Sparse matrix representations are ubiquitous in computational science and machine learning, leading to significant reductions in compute time, in comparison to dense representation, for problems that have local connectivity. The adoption of sparse representation in leading ML frameworks such as PyTorch is incomplete, however, with support for both automatic differentiation and GPU acceleration missing. In this work, we present an implementation of a CSR-based sparse matrix wrapper for PyTorch with CUDA acceleration for basic matrix operations, as well as automatic differentiability. We also present several applications of the resulting sparse kernels to optimization problems, demonstrating ease of implementation and performance measurements versus their dense counterparts.

Flame graphs are a popular way of representing profiling data. In this paper we propose a possible mathematical definition of flame graphs. In doing so, we gain some interesting algebraic properties almost for free, which in turn allow us to define some operations that can allow to perform an in-depth performance regression analysis. The typical documented use of a flame graph is via its graphical representation, whereby one scans the picture for the largest plateaux. Whilst this method is effective at finding the main sources of performance issues, it leaves quite a large amount of data potentially unused. By combining a mathematical precise definition of flame graphs with some statistical methods we show how to generalise this visual procedure and make the best of the full set of collected profiling data.

Image recognition tasks typically use deep learning and require enormous processing power, thus relying on hardware accelerators like GPUs and FPGAs for fast, timely processing. Failure in real-time image recognition tasks can occur due to incorrect mapping on hardware accelerators, which may lead to timing uncertainty and incorrect behavior. Owing to the increased use of image recognition tasks in safety-critical applications like autonomous driving and medical imaging, it is imperative to assess their robustness to changes in the computational environment as parameters like deep learning frameworks, compiler optimizations for code generation, and hardware devices are not regulated with varying impact on model performance and correctness. In this paper we conduct robustness analysis of four popular image recognition models (MobileNetV2, ResNet101V2, DenseNet121 and InceptionV3) with the ImageNet dataset, assessing the impact of the following parameters in the model's computational environment: (1) deep learning frameworks; (2) compiler optimizations; and (3) hardware devices. We report sensitivity of model performance in terms of output label and inference time for changes in each of these environment parameters. We find that output label predictions for all four models are sensitive to choice of deep learning framework (by up to 57%) and insensitive to other parameters. On the other hand, model inference time was affected by all environment parameters with changes in hardware device having the most effect. The extent of effect was not uniform across models.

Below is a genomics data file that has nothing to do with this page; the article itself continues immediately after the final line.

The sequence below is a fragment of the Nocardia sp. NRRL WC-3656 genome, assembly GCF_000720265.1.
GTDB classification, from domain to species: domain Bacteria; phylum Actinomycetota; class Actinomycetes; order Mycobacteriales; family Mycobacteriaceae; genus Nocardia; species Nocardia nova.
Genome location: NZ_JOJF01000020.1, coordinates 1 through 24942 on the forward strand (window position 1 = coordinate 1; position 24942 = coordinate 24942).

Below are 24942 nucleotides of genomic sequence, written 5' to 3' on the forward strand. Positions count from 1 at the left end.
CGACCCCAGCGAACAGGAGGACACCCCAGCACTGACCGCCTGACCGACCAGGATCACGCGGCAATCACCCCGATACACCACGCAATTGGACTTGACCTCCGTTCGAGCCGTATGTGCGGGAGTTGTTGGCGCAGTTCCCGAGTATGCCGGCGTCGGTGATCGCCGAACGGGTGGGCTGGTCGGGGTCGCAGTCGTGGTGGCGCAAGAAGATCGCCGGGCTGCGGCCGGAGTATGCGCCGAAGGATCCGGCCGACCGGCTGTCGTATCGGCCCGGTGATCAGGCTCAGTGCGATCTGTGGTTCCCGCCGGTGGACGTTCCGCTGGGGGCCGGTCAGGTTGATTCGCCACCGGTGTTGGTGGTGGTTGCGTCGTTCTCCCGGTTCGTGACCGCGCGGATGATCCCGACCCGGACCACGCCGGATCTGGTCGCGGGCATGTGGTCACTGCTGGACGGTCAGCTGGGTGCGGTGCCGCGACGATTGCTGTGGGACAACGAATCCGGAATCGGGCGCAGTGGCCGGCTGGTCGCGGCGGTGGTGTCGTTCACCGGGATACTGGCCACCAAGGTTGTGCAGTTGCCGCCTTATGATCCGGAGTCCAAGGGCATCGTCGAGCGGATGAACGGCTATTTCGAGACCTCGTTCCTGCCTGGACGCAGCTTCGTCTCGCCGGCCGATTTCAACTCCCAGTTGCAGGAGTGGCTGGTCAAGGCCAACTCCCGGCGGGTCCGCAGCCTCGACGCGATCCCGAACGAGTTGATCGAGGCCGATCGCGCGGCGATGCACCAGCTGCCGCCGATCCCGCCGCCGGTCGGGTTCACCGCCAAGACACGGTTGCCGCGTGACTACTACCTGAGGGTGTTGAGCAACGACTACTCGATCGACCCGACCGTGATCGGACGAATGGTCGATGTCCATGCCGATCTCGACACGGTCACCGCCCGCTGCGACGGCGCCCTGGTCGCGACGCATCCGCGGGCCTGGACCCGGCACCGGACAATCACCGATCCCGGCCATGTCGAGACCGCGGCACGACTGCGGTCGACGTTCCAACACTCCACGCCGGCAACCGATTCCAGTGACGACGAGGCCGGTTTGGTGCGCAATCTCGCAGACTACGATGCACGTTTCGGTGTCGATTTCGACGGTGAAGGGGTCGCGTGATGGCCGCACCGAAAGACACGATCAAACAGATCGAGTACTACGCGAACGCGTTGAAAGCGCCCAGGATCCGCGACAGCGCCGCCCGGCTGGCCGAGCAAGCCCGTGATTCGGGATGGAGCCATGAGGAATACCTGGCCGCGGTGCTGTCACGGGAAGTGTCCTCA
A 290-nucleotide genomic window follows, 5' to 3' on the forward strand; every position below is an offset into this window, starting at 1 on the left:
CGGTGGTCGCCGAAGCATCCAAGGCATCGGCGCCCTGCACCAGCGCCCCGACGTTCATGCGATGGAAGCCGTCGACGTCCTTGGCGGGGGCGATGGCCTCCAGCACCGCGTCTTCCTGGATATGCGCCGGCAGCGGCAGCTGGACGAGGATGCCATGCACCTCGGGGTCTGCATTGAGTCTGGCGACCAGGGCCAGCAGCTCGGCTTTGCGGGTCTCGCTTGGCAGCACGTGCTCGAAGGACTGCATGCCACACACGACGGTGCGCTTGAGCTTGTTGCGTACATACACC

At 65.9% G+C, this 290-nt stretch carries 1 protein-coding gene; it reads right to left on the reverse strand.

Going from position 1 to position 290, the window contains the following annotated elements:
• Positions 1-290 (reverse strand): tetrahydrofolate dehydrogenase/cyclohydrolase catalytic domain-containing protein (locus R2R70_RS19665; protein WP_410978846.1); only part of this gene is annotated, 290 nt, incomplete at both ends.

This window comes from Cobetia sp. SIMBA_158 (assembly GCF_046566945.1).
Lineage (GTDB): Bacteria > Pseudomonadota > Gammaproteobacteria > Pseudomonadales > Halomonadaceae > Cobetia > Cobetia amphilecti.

For over 15 years, the mlpack machine learning library has served as a "swiss army knife" for C++-based machine learning. Its efficient implementations of common and cutting-edge machine learning algorithms have been used in a wide variety of scientific and industrial applications. This paper overviews mlpack 4, a significant upgrade over its predecessor. The library has been significantly refactored and redesigned to facilitate an easier prototyping-to-deployment pipeline, including bindings to other languages (Python, Julia, R, Go, and the command line) that allow prototyping to be seamlessly performed in environments other than C++. mlpack is open-source software, distributed under the permissive 3-clause BSD license; it can be obtained at https://mlpack.org

We consider convex-concave saddle point problems, and more generally convex optimization problems we refer to as $\textit{saddle problems}$, which include the partial supremum or infimum of convex-concave saddle functions. Saddle problems arise in a wide range of applications, including game theory, machine learning, and finance. It is well known that a saddle problem can be reduced to a single convex optimization problem by dualizing either the convex (min) or concave (max) objectives, reducing a min-max problem into a min-min (or max-max) problem. Carrying out this conversion by hand can be tedious and error prone. In this paper we introduce $\textit{disciplined saddle programming}$ (DSP), a domain specific language (DSL) for specifying saddle problems, for which the dualizing trick can be automated. The language and methods are based on recent work by Juditsky and Nemirovski arXiv:2102.01002 [math.OC], who developed the idea of conic-representable saddle point programs, and showed how to carry out the required dualization automatically using conic duality. Juditsky and Nemirovski's conic representation of saddle problems extends Nesterov and Nemirovski's earlier development of conic representable convex problems; DSP can be thought of as extending disciplined convex programming (DCP) to saddle problems. Just as DCP makes it easy for users to formulate and solve complex convex problems, DSP allows users to easily formulate and solve saddle problems. Our method is implemented in an open-source package, also called DSP.